More than 30 U.S. states now recognize same-sex marriages, and an increasing number of mainline American churches are blessing them. But evangelical church members- which account for around 30 percent of the U.S. adult population - believe the Bible unequivocally condemns homosexuality. VOA's Jerome Socolovsky reports that gay, lesbian, bisexual and transgender evangelicals are coming out. Backed by a prominent evangelical scholar, they argue that the traditional reading of the bible is wrong.
Video

Video Ebola Economic Toll Stirs W. Africa Food Security Concerns

The World Bank said Wednesday that it expects the economic impact of the Ebola outbreak on the sub-Saharan economy to cost somewhere betweenf $3 billion to $4 billion - well below a previously-outlined worst-case scenario of $32 billion. Some economists, however, paint a gloomier picture - warning that the disruption to regional markets and trading is considerable. Henry Ridgwell reports from London.
Video

Video Mexico Protests Escalate Over Disappearances

Protests in Mexico over 43 students missing since September continue to escalate, reflecting growing anger among Mexicans about a political system they view as corrupt, and increasingly tainted by the drug trade. Mounting outrage over the disappearances is now focused on the government of President Enrique Pena Nieto, accused of not doing enough to end insecurity in the country. More from VOA's Victoria Macchi.
Video

Video US Senate Votes Down Controversial Oil Pipeline - For Now

The U.S. Senate has rejected construction of a controversial pipeline to transport Canadian oil to American refineries. The $5 billion project still could be approved next year, but it faces a possible veto by President Barack Obama. As VOA’s Michael Bowman reports, the pipeline has exposed deep divisions in Congress about America’s energy future.
Video

Video Can Minsk Cease-fire Agreement Hold?

Growing tensions between government troops and separatists in eastern Ukraine further threaten a cease-fire agreement reached two months ago in the Belarusian capital of Minsk. Critics of U.S. policy in Ukraine say it is time the Obama administration gives up on that much-violated cease-fire and moves toward a new deal with Russia. VOA's Scott Stearns has more.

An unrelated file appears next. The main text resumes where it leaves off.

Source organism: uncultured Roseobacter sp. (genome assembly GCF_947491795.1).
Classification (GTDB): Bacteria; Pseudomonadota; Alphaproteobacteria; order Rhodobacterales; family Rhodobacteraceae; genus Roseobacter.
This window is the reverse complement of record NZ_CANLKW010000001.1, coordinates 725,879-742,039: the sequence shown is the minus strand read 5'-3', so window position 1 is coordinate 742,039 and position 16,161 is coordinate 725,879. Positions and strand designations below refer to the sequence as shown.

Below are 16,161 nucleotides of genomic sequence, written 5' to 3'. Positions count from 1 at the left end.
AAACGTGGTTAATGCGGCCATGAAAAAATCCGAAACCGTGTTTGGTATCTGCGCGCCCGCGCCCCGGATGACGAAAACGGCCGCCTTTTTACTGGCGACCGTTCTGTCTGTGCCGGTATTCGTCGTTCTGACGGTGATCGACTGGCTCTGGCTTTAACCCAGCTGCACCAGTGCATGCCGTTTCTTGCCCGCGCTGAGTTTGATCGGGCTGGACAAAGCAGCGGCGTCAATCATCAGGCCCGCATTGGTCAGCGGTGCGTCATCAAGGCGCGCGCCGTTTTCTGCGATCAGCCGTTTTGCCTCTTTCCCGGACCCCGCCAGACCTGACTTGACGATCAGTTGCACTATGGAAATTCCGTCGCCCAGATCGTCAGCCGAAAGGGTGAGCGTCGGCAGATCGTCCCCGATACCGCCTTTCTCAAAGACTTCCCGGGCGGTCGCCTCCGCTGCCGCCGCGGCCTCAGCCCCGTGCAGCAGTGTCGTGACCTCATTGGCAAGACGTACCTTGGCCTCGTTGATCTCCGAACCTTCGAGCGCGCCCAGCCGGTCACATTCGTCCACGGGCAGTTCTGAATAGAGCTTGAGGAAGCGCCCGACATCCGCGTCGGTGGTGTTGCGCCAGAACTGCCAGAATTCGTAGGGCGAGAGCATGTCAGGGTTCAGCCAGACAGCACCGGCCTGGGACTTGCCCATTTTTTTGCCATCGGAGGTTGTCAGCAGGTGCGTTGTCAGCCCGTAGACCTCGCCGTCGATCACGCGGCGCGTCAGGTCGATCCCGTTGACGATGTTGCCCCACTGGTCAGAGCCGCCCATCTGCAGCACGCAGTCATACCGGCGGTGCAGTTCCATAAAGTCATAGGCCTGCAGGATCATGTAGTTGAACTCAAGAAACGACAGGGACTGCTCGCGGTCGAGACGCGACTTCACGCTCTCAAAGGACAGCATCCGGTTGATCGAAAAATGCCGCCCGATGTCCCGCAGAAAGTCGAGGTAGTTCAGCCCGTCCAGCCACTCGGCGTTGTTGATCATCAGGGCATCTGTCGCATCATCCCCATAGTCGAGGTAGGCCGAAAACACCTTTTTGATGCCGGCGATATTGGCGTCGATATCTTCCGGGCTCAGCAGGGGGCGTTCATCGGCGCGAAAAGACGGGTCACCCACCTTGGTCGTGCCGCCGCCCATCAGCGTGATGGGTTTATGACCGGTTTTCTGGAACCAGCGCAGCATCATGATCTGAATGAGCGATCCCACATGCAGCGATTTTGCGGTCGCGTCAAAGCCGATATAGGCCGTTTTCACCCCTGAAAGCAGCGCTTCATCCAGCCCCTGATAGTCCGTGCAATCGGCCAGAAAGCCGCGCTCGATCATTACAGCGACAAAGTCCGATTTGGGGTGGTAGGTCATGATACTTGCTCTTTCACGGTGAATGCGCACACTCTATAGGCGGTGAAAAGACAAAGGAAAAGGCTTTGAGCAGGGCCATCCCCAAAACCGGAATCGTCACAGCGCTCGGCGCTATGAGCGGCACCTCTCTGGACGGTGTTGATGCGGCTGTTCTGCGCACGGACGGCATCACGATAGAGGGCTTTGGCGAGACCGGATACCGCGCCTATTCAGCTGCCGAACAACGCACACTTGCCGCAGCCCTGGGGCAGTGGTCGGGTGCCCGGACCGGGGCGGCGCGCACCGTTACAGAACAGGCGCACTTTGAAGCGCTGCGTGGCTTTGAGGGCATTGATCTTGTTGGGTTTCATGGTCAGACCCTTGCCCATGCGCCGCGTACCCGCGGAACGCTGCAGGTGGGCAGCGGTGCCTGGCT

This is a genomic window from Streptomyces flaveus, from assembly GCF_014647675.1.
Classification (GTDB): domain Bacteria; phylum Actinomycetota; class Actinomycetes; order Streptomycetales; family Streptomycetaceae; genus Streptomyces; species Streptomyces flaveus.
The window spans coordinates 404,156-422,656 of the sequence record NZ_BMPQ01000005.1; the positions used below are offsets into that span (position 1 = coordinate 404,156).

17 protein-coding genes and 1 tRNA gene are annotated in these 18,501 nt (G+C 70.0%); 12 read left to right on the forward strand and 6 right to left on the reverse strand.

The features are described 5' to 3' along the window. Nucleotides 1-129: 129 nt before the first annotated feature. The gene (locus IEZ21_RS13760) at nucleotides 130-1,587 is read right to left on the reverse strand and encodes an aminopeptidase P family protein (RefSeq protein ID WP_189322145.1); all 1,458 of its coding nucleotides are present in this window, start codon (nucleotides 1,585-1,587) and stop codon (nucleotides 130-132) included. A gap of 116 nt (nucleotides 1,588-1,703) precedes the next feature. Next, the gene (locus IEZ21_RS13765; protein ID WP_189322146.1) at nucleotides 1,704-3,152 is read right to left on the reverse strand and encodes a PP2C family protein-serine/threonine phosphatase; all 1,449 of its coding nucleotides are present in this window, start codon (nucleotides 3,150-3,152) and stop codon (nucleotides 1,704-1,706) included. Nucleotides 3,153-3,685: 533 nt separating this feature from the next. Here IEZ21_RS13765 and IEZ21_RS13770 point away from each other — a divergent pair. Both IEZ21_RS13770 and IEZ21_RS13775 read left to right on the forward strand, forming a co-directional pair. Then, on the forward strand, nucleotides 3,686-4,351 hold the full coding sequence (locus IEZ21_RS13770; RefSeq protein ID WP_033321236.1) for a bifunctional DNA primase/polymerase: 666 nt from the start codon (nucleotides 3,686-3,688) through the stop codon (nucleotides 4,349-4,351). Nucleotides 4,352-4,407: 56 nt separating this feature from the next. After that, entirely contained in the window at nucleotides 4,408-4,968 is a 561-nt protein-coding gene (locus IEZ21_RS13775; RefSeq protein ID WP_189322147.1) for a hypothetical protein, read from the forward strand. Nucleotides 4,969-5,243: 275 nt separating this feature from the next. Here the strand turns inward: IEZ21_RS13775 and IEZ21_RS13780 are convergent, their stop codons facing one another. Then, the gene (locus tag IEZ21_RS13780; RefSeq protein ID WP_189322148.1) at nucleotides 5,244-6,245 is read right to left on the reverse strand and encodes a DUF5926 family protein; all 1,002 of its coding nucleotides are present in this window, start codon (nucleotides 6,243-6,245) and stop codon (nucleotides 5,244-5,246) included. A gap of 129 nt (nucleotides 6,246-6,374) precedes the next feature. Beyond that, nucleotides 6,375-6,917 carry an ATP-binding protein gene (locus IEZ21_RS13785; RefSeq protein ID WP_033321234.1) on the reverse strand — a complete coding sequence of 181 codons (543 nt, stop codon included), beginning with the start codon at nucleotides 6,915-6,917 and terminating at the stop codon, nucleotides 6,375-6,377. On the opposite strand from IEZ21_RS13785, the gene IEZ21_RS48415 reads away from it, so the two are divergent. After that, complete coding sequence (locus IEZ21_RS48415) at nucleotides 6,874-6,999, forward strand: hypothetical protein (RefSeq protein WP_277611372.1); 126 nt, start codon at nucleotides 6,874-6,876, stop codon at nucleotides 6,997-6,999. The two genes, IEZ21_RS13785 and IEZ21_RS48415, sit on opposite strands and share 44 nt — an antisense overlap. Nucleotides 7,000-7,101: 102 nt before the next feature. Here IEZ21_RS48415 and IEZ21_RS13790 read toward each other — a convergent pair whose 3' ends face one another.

Video

Video Chaos, Abuse Defy Solution in Libya

The political and security crisis in Libya is deepening, with competing governments and, according to Amnesty International, widespread human rights violations committed with impunity. VOA’s Al Pessin reports from London.
Video

Video US Hosts Record 866,000 Foreign Students

Close to 900,000 international students are studying at American universities and colleges, more than ever before. About half of them come from Asia, mostly China. The United States hosts more foreign students than any other country in the world, and its foreign student population is steadily growing. Zlatica Hoke reports.
Video

Video Ferguson Church Grapples with Race Relations

Many white residents of Ferguson, Missouri, say they chose to live there because of the American Midwest community's diversity. So, they were shocked when a white police officer killed an unarmed black teenager in August – and shaken by the resulting protests and violence. Some local churches are leading conversations on how to go forward. VOA’s Ayesha Tanzeem reports.

All About America

AppleAndroid